Gloria Vanderbilt, the intrepid heiress, artist and romantic who began her extraordinary life as the "poor little rich girl" of the Great Depression, survived family tragedy and multiple marriages and reigned during the 1970s and '80s as a designer jeans pioneer, died Monday at the age of 95. Vanderbilt was the great-great-granddaughter of financier Cornelius Vanderbilt and the mother of Anderson Cooper, the CNN anchor and "60 Minutes" contributor who announced her death via a first-person obituary that aired on CNN Monday morning.
Cooper said Vanderbilt died at home with friends and family at her side. She had been suffering from advanced stomach cancer, he noted.
"Gloria Vanderbilt was an extraordinary woman, who loved life, and lived it on her own terms," Cooper said in a statement. "She was a painter, a writer, and designer but also a remarkable mother, wife, and friend. She was 95 years old, but ask anyone close to her, and they'd tell you, she was the youngest person they knew, the coolest, and most modern."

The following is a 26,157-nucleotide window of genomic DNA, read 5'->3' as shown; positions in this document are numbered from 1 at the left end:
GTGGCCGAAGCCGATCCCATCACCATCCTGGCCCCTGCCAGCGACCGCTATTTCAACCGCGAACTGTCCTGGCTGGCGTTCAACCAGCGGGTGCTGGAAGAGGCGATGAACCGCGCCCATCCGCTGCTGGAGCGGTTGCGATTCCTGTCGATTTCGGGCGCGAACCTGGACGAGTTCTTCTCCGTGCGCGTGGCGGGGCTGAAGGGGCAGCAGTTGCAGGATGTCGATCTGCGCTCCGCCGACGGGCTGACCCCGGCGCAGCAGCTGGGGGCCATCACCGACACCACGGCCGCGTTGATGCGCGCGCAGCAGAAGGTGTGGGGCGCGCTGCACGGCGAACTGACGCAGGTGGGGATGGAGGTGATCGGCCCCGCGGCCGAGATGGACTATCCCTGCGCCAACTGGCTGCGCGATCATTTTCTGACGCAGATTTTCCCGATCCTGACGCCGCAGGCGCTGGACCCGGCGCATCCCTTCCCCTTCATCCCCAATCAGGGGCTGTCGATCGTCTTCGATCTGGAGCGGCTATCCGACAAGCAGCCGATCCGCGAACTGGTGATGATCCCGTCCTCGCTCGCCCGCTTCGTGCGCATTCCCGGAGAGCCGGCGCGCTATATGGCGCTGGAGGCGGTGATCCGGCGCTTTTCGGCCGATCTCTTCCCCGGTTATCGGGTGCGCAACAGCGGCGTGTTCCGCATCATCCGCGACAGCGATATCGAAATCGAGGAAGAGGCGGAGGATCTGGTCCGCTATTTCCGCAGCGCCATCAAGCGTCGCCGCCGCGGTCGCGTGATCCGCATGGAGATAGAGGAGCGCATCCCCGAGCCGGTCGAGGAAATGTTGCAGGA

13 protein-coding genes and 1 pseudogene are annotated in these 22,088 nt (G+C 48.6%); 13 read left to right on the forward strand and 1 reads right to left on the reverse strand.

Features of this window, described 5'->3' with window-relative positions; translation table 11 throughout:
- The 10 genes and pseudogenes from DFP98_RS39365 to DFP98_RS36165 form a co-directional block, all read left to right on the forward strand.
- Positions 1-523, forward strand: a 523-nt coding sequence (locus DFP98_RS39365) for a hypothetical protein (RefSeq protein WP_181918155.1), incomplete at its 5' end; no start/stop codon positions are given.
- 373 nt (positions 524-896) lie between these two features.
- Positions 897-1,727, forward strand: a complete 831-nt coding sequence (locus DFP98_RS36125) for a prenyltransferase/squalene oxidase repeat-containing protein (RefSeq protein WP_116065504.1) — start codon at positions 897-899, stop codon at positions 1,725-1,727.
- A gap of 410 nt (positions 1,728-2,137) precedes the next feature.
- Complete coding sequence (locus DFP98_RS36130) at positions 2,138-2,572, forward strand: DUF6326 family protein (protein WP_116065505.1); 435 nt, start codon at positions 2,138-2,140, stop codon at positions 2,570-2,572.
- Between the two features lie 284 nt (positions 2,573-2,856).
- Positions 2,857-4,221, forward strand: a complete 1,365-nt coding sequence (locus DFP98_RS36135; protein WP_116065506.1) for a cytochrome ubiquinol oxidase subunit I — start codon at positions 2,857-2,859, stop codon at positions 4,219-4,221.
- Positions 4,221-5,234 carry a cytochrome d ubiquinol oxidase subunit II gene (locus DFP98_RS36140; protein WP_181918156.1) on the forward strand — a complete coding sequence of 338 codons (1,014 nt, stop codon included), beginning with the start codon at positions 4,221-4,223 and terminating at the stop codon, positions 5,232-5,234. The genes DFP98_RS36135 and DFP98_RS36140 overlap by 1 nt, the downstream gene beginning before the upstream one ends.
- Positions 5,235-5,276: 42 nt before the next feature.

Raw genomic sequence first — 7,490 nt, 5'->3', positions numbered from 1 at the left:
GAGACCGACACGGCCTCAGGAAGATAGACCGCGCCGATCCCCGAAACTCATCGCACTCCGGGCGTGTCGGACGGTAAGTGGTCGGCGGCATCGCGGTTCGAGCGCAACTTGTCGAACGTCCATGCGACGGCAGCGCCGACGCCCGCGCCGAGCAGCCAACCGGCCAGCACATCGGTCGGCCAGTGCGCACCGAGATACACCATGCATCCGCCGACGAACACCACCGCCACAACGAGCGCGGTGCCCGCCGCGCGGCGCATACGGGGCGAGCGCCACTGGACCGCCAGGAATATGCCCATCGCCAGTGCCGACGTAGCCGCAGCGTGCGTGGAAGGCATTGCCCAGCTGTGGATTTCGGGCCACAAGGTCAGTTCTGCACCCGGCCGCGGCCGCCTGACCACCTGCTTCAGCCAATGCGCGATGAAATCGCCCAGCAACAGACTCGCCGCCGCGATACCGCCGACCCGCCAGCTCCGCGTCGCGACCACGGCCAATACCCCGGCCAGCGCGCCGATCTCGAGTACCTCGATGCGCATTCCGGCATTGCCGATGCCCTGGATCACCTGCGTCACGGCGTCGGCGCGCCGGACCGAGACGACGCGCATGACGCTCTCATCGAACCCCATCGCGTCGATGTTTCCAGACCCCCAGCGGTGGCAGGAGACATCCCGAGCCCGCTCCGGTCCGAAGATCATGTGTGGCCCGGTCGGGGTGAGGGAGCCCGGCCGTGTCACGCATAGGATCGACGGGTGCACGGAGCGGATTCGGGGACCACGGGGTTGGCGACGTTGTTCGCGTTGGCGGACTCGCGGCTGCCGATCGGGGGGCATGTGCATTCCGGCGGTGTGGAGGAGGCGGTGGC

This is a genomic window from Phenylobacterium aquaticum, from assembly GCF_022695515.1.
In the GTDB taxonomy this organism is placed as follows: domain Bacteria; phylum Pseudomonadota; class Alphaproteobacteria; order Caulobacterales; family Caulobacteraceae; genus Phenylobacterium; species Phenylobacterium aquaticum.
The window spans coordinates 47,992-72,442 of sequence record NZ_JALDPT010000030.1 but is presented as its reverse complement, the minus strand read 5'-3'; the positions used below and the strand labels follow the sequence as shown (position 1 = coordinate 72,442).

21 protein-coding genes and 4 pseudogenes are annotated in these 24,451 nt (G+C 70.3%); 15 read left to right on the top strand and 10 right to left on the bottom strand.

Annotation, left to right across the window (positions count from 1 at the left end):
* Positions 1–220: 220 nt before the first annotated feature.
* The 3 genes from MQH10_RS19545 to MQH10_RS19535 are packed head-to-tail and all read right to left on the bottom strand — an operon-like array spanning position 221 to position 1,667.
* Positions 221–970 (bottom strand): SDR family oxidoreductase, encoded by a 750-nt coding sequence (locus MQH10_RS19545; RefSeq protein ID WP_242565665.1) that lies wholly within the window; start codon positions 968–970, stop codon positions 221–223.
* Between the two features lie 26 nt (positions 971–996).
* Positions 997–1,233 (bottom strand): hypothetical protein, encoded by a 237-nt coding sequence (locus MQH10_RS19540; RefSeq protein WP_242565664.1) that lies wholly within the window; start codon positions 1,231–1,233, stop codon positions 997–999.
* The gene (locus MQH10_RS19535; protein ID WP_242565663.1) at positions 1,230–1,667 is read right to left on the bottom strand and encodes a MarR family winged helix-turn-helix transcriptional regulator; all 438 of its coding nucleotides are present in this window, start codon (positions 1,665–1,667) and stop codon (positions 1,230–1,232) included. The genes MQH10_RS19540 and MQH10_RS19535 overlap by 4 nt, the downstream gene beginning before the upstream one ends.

Her life was chronicled in sensational headlines from her childhood through four marriages and three divorces. She married for the first time at 17, causing her aunt to disinherit her.
Her husbands included Leopold Stokowski, the celebrated conductor, and Sidney Lumet, the award-winning movie and television director. In 1988, she witnessed the suicide of one of her four sons.
Vanderbilt was a talented painter and collagist who also acted on the stage ("The Time of Your Life" on Broadway) and television ("Playhouse 90," ''Studio One," ''Kraft Theater," ''U.S. Steel Hour"). She was a fabric designer who became an early enthusiast for designer denim.
The dark-haired, tall and ultra-thin Vanderbilt partnered with Mohan Murjani, who introduced a $1 million advertising campaign in 1978 that turned the Gloria Vanderbilt brand with its signature white swan label into a sensation. At its peak in 1980, it was generating over $200 million in sales.
And decades later, famous-name designer jeans -- dressed up or down -- remain a woman's wardrobe staple. Vanderbilt wrote several books, including the 2004 chronicle of her love life: "It Seemed Important at the Time: A Romance Memoir," which drops such names as Errol Flynn, whom she dated as a teenager; Frank Sinatra, for whom she left Stokowski; Marlon Brando and Howard Hughes.